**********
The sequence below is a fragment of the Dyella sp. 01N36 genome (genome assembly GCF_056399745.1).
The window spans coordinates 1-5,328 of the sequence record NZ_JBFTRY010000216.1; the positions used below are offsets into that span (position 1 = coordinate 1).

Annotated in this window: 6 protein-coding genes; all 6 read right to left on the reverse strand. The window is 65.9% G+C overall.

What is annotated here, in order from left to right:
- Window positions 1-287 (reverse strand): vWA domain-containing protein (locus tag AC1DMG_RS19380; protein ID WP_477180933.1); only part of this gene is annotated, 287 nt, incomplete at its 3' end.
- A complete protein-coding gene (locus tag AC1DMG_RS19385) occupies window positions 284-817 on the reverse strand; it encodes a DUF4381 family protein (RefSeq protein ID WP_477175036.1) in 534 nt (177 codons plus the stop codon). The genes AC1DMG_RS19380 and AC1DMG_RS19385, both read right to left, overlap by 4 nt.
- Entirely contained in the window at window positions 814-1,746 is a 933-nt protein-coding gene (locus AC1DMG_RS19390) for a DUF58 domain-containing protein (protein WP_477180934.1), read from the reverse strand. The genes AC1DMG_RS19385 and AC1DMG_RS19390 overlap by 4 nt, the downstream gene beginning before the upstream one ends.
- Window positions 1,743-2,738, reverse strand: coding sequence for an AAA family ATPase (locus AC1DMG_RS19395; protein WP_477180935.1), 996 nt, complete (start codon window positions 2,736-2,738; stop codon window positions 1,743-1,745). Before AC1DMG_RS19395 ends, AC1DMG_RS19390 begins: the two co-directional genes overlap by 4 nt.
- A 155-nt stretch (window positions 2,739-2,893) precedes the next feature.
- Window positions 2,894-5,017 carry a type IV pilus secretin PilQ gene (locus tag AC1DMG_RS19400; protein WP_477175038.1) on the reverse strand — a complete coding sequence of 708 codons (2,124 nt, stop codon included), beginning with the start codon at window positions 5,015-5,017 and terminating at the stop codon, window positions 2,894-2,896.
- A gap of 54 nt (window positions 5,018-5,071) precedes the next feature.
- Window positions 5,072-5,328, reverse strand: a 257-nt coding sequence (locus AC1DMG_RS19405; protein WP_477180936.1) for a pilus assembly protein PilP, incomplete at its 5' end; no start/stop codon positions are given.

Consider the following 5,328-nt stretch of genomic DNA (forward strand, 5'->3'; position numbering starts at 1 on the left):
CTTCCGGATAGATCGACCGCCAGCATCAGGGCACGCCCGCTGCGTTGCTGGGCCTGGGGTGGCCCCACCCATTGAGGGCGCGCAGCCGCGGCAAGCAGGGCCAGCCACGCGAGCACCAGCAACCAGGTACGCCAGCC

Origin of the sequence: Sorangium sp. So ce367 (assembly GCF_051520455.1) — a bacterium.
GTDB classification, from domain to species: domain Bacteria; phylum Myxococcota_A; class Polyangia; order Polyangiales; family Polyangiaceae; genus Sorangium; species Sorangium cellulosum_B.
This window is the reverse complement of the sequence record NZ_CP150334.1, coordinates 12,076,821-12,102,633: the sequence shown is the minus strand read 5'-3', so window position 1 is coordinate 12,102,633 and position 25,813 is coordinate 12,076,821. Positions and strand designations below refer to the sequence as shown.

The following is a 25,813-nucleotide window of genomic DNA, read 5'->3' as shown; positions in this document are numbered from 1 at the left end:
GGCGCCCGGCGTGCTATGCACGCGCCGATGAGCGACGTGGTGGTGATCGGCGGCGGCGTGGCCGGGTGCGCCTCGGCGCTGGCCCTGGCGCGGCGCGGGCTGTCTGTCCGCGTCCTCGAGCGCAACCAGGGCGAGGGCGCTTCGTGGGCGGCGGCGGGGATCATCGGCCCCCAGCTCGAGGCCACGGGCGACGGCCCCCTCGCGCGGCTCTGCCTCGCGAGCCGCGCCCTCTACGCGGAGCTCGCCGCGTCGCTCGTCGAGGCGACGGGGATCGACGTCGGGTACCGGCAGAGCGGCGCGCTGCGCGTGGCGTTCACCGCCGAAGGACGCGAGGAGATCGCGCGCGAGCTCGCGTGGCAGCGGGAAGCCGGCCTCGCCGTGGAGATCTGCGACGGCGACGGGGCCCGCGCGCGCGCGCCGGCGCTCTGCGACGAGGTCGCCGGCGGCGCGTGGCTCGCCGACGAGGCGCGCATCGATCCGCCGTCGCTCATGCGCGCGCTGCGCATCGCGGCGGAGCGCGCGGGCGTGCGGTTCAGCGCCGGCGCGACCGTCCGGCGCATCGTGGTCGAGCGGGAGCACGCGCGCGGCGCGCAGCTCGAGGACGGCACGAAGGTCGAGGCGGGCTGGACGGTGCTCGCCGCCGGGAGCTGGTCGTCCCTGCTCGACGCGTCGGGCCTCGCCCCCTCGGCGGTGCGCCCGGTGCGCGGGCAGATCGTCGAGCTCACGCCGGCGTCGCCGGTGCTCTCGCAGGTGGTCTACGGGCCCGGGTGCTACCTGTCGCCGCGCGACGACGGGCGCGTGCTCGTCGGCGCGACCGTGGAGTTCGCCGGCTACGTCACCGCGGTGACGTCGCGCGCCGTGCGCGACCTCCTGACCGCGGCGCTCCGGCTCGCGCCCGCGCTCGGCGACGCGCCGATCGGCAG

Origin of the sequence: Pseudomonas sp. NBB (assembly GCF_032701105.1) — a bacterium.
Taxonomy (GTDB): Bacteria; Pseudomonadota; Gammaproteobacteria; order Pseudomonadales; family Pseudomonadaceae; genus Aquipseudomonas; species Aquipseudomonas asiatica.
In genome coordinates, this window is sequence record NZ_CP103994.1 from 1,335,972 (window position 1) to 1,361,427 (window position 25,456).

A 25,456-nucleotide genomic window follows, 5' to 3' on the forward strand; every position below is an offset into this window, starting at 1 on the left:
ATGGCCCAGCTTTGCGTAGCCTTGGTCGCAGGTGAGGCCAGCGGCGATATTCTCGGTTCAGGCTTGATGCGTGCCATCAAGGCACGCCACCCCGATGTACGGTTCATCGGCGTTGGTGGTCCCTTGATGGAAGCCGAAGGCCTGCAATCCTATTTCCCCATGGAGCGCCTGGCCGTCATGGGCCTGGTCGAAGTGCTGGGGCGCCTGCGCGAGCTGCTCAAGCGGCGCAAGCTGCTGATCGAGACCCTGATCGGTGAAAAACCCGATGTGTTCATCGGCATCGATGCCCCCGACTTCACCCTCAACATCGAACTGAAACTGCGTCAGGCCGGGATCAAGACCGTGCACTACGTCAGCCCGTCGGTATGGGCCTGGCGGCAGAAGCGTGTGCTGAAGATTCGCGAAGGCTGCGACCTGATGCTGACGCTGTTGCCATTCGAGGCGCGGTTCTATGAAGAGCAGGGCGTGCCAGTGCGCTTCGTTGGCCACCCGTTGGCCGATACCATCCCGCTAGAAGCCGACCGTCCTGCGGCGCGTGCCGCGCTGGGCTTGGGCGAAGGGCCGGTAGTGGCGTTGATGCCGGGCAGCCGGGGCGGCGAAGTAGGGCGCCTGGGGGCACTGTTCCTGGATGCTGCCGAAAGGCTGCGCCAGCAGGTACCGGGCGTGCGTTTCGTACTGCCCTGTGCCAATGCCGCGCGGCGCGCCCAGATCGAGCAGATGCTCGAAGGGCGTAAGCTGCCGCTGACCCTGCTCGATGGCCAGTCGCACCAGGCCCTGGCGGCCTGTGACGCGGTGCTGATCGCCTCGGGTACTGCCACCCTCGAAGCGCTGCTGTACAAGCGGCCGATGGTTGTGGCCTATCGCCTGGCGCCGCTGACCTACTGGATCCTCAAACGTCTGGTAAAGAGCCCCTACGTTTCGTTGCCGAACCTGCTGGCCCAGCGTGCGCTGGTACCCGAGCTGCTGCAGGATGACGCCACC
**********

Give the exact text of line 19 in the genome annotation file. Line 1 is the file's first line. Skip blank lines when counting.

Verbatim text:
GGCGCCCGGCGTGCTATGCACGCGCCGATGAGCGACGTGGTGGTGATCGGCGGCGGCGTGGCCGGGTGCGCCTCGGCGCTGGCCCTGGCGCGGCGCGGGCTGTCTGTCCGCGTCCTCGAGCGCAACCAGGGCGAGGGCGCTTCGTGGGCGGCGGCGGGGATCATCGGCCCCCAGCTCGAGGCCACGGGCGACGGCCCCCTCGCGCGGCTCTGCCTCGCGAGCCGCGCCCTCTACGCGGAGCTCGCCGCGTCGCTCGTCGAGGCGACGGGGATCGACGTCGGGTACCGGCAGAGCGGCGCGCTGCGCGTGGCGTTCACCGCCGAAGGACGCGAGGAGATCGCGCGCGAGCTCGCGTGGCAGCGGGAAGCCGGCCTCGCCGTGGAGATCTGCGACGGCGACGGGGCCCGCGCGCGCGCGCCGGCGCTCTGCGACGAGGTCGCCGGCGGCGCGTGGCTCGCCGACGAGGCGCGCATCGATCCGCCGTCGCTCATGCGCGCGCTGCGCATCGCGGCGGAGCGCGCGGGCGTGCGGTTCAGCGCCGGCGCGACCGTCCGGCGCATCGTGGTCGAGCGGGAGCACGCGCGCGGCGCGCAGCTCGAGGACGGCACGAAGGTCGAGGCGGGCTGGACGGTGCTCGCCGCCGGGAGCTGGTCGTCCCTGCTCGACGCGTCGGGCCTCGCCCCCTCGGCGGTGCGCCCGGTGCGCGGGCAGATCGTCGAGCTCACGCCGGCGTCGCCGGTGCTCTCGCAGGTGGTCTACGGGCCCGGGTGCTACCTGTCGCCGCGCGACGACGGGCGCGTGCTCGTCGGCGCGACCGTGGAGTTCGCCGGCTACGTCACCGCGGTGACGTCGCGCGCCGTGCGCGACCTCCTGACCGCGGCGCTCCGGCTCGCGCCCGCGCTCGGCGACGCGCCGATCGGCAG